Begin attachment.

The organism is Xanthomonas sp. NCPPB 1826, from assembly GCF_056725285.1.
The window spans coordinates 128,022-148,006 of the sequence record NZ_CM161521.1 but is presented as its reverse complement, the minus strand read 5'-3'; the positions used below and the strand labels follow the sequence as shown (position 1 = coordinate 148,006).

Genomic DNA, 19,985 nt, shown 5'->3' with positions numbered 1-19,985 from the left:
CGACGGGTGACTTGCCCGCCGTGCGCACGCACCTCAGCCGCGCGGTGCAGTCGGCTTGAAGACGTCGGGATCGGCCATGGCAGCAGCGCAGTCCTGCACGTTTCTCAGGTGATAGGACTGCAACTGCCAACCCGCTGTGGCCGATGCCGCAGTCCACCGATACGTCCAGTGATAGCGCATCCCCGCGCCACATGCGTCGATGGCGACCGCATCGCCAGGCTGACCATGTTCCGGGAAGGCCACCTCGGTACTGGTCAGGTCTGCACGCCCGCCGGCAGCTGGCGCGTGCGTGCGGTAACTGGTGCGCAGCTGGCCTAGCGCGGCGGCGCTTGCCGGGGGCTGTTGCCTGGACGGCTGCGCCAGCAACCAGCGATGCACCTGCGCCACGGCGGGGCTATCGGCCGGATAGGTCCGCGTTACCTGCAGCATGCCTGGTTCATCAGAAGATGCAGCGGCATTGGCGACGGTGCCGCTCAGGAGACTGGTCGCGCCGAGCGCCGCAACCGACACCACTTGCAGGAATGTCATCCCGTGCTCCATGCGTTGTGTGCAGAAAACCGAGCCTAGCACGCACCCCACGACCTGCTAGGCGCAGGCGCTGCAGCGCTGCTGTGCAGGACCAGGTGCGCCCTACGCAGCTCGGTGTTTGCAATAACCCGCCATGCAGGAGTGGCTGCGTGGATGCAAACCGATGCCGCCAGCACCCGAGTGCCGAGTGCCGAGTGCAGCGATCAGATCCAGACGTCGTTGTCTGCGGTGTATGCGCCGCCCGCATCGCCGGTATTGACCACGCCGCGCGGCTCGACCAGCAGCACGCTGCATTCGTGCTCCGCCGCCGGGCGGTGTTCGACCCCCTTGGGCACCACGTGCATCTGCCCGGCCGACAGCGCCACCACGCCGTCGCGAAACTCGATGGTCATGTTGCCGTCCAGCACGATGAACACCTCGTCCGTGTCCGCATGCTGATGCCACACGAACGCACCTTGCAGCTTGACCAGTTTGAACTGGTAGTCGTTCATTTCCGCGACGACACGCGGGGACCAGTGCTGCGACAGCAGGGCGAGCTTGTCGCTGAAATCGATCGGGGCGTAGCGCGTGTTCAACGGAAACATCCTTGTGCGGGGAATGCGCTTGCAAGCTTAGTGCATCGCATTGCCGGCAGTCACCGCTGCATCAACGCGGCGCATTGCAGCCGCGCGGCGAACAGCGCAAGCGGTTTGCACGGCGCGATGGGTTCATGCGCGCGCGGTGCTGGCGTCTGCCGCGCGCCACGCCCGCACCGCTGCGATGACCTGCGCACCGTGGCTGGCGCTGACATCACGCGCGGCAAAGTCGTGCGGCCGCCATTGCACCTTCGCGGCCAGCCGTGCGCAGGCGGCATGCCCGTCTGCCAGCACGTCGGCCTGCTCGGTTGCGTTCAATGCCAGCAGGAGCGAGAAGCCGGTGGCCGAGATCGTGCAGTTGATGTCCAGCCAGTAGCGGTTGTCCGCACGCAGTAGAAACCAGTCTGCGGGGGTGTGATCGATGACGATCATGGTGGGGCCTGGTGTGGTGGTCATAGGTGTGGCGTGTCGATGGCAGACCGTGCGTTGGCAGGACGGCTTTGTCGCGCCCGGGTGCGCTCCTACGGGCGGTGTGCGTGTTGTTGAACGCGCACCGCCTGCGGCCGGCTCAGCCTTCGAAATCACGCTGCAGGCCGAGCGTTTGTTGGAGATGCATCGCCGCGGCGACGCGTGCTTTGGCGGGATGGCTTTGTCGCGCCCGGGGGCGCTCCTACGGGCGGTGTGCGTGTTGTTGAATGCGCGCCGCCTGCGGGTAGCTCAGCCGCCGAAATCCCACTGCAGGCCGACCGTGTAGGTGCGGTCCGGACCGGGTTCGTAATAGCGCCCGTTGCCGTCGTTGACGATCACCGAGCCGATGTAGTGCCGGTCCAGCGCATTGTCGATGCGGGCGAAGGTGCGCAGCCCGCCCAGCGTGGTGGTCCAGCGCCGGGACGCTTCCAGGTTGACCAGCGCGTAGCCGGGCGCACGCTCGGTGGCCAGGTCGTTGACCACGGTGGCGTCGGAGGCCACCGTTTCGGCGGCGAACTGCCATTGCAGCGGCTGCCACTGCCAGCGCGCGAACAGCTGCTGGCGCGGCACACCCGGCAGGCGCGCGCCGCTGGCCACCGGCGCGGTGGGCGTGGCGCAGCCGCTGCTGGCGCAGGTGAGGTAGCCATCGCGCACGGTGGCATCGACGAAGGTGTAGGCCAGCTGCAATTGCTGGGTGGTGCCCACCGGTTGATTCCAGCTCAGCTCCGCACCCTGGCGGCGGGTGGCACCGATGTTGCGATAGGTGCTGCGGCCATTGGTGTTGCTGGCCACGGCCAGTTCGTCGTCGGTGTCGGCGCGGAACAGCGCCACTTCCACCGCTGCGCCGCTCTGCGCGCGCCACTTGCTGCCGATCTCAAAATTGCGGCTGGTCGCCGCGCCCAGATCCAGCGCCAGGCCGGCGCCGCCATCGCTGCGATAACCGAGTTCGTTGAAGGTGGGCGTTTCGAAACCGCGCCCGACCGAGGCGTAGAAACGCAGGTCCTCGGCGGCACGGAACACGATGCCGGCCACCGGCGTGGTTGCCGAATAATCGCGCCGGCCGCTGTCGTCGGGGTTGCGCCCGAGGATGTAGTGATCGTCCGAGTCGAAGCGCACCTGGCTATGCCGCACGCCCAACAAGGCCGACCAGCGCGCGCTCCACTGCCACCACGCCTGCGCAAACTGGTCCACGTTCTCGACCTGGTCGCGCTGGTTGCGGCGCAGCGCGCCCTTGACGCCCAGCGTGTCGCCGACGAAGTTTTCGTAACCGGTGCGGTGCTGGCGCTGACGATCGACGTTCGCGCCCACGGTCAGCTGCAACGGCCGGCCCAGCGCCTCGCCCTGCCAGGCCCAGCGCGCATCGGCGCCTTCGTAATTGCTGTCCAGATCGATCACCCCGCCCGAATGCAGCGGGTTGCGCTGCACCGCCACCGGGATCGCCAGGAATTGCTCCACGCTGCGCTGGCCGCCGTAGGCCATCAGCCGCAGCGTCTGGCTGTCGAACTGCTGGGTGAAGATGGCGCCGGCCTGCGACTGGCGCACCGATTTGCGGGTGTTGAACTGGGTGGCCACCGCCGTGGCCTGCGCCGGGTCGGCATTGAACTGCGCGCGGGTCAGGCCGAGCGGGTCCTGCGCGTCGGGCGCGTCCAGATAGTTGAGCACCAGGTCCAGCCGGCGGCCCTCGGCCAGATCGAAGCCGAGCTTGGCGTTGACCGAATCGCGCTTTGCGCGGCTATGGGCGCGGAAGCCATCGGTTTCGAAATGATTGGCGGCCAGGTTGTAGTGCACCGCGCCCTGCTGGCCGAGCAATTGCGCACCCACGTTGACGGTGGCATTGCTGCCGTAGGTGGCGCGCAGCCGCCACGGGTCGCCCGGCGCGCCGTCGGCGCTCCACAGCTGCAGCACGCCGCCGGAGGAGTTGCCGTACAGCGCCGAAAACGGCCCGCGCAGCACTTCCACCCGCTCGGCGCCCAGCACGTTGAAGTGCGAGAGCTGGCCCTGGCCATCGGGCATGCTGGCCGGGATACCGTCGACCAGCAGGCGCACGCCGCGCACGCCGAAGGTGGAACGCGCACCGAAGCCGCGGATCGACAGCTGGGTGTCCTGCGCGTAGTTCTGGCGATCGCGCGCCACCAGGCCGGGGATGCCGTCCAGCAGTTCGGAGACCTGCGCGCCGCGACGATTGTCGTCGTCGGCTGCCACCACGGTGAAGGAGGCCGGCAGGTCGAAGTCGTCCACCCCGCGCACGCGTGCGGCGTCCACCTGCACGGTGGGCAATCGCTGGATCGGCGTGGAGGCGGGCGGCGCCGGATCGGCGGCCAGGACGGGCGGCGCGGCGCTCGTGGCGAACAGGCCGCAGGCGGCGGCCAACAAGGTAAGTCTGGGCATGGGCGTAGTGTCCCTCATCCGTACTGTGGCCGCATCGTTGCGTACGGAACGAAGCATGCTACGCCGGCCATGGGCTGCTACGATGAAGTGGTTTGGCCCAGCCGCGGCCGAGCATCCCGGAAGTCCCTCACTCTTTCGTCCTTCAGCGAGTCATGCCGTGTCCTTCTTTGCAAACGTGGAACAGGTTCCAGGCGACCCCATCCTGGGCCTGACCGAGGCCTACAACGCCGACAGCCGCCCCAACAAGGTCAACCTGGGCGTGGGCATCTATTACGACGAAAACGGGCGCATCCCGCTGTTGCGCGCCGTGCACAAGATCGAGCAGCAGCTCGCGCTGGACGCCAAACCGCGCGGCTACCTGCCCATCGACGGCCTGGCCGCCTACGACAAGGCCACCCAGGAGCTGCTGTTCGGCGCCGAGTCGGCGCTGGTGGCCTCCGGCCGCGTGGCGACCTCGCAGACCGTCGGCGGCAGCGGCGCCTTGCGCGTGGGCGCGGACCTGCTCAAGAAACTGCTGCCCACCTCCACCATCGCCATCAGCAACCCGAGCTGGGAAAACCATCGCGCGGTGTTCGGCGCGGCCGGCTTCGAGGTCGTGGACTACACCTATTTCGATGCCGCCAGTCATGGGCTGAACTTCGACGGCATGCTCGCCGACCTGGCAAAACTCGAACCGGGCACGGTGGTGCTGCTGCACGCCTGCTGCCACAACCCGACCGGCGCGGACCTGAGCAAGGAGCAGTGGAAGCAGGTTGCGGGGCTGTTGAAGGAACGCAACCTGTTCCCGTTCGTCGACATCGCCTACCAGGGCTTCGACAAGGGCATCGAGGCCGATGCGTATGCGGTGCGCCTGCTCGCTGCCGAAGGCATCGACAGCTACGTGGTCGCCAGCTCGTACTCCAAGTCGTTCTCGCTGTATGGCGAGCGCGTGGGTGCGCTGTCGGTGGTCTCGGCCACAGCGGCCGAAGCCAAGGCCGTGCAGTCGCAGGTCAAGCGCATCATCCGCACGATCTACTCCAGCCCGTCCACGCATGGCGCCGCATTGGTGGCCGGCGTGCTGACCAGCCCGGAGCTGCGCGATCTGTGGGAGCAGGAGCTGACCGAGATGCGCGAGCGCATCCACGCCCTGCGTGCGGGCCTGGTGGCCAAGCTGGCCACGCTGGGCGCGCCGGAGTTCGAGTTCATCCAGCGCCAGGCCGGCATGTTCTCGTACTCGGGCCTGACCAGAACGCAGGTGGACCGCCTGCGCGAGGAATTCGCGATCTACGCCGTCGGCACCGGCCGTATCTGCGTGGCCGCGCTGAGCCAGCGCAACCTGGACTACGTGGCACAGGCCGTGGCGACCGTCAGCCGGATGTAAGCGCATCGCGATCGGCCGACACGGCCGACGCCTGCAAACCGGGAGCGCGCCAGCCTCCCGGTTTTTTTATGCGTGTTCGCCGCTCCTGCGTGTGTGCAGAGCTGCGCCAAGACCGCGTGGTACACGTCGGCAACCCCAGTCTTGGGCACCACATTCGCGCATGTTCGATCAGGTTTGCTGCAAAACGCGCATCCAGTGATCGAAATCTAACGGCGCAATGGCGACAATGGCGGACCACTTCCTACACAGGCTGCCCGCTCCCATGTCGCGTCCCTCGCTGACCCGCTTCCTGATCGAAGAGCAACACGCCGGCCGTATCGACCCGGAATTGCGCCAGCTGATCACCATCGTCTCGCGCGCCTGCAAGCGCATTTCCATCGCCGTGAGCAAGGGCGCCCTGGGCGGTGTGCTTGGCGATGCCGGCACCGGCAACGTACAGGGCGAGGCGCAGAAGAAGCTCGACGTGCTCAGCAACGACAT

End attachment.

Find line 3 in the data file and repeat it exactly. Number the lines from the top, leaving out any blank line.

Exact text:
Genomic DNA, 19,985 nt, shown 5'->3' with positions numbered 1-19,985 from the left: